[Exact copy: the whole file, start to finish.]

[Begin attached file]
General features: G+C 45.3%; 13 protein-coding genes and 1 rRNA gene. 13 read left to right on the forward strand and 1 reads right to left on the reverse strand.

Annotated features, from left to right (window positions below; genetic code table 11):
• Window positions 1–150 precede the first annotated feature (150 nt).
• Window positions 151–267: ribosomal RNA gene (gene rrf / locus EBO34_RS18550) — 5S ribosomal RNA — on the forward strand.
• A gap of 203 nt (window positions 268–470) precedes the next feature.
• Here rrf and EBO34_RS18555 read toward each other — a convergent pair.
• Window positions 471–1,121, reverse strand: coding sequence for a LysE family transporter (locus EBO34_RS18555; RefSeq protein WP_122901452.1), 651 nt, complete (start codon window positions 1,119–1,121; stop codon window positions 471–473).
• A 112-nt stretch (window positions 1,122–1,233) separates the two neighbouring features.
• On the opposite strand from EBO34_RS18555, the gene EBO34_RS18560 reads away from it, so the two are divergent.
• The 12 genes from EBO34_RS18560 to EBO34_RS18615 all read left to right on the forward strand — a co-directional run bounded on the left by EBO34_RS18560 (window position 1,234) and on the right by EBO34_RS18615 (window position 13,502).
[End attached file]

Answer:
General features: G+C 45.3%; 13 protein-coding genes and 1 rRNA gene. 13 read left to right on the forward strand and 1 reads right to left on the reverse strand.

Annotated features, from left to right (window positions below; genetic code table 11):
• Window positions 1–150 precede the first annotated feature (150 nt).
• Window positions 151–267: ribosomal RNA gene (gene rrf / locus EBO34_RS18550) — 5S ribosomal RNA — on the forward strand.
• A gap of 203 nt (window positions 268–470) precedes the next feature.
• Here rrf and EBO34_RS18555 read toward each other — a convergent pair.
• Window positions 471–1,121, reverse strand: coding sequence for a LysE family transporter (locus EBO34_RS18555; RefSeq protein WP_122901452.1), 651 nt, complete (start codon window positions 1,119–1,121; stop codon window positions 471–473).
• A 112-nt stretch (window positions 1,122–1,233) separates the two neighbouring features.
• On the opposite strand from EBO34_RS18555, the gene EBO34_RS18560 reads away from it, so the two are divergent.
• The 12 genes from EBO34_RS18560 to EBO34_RS18615 all read left to right on the forward strand — a co-directional run bounded on the left by EBO34_RS18560 (window position 1,234) and on the right by EBO34_RS18615 (window position 13,502).